The Group will help support the independent operational agencies in their co-ordinated approach to tackling all aspects of crime. I chair the Group. The other members are Jane Kennedy, Des Browne, Lord Goldsmith, Rosie Winterton and their advisers. The Chief Constable and the Director of Public Prosecutions attended the first meeting on 24 September and will be invited to attend future meetings. The Group will meet on a regular basis, the location to be decided as appropriate for each meeting. No specific resources have been allocated to the Group. The Northern Ireland Office provides the Secretariat. The Group is taking a broad look at the crime spectrum; public order issues were discussed at the first meeting.

European Court Cases

Mr. McNamara: To ask the Secretary of State for Northern Ireland, if he will place in the Library a copy of the paper delivered on 8 October to the Committee of Ministers of the Council of Europe in relation to the cases of Jordan, McKerr, Kelly and Others v. UK and Shanaghan v. UK; and it he will list the members of the group of officials established to consider the Government response to these cases. [78146]

Mr. Paul Murphy: Today, I have placed in the libraries of both Houses a copy of the package of measures sent to the Secretariat to the Council of

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Europe. On receipt of the judgements, an article 2 group was established to provide advice to Ministers on the judgements and the Government's response. The group consisted of Northern Ireland Office Officials and legal advisers, and representatives from FCO, MOD, Northern Ireland Court Service and the Attorney General's Office. Representatives of the Police Service of Northern Ireland and the Department of the Director of Public Prosecutions attended meetings to provide advice as to any practical implications that arose.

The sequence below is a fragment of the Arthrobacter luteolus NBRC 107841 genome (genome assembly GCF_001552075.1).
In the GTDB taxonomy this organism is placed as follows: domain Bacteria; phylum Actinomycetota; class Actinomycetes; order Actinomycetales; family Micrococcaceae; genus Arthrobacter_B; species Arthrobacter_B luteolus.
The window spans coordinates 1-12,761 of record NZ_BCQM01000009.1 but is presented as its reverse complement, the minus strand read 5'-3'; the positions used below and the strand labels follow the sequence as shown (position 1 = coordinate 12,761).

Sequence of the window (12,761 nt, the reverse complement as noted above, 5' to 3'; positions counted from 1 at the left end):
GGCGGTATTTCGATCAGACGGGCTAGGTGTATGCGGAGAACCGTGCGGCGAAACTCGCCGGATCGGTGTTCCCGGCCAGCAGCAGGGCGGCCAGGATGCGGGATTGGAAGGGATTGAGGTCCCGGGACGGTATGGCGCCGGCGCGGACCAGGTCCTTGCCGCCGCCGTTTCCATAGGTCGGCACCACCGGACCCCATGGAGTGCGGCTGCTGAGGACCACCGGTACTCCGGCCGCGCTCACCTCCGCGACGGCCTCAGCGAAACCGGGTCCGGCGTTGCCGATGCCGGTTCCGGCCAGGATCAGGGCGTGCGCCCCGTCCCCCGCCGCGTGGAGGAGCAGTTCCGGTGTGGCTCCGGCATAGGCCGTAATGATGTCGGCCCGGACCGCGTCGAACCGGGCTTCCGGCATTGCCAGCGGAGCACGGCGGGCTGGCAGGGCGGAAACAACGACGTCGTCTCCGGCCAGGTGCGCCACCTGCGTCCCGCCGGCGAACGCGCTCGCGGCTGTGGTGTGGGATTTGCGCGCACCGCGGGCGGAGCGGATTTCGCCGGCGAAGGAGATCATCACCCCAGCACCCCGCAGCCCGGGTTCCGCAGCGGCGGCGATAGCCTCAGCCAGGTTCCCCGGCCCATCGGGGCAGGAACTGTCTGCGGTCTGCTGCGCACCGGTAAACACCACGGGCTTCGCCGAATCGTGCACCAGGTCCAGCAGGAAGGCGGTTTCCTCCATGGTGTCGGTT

Police Service

Mr. McNamara: To ask the Secretary of State for Northern Ireland, what the cost was of organising and publicising the PSNI New Directions conference; what monies were expended on external consultancies and promoters; how many persons attended, broken down by sex and perceived community background; and if he will place the major speeches and papers from the conference in the Library. [78795]

Mr. Paul Murphy: The costs of the PSNI's conference (''New Directions: a human rights and racial equality focus on policing with ethnic minority communities'') have not yet been finalised but it is anticipated that the final costs will be approximately #60,000.

About 230 delegates attended the conference which took place on 21 and 22 October, including my hon. friend the Member and Northern Ireland Office colleague, the member for Kilmarnock and Loudoun. Community background information was not sought from delegates but a list of the organisations invited to attend is below. From the register of attendance, the gender breakdown was approximately 50:50.

Key speakers at the conference included: Hugh Orde, Chief Constable, PSNI; Lord Herman Ouseley, former Chairman of the Commission for Racial Equality; Imran Khan, solicitor; Cressida Dick, Commander, Diversity Directorate in the Metropolitan police; Joe Stewart, head of human resources for the PSNI; Ravi Chand, President of the National Black Police Association; Maqsood Ahmed, Director of Diversity for the National Probation Service; Zelda Holtzman, Deputy Provincial Commissioner of the Western Cape, South Africa; and Sam Kinkaid, Assistant Chief Constable in the PSNI with responsibility for human rights issues.

Representatives from all district command units in the PSNI were invited to attend the conference as well as representatives of the following groups:

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A conference report is being compiled which will contain any materials submitted by speakers and participants. This will be made available on the PSNI website in due course and a copy will be placed in the Library.

Mr. McNamara: To ask the Secretary of State for Northern Ireland, what consultancy fees (a) the Policing Board, (b) The RUC/PSNI and (c) the Northern Ireland Office have paid in (i) 2000 and (ii) 2001 and to which companies; what the purpose was of the consultancy contracts; and what estimates he has made of consultancy fees for the next two financial years. [78145]

Mr. Paul Murphy: I will write to my hon. Friend. A copy of the letter will be placed in the Library.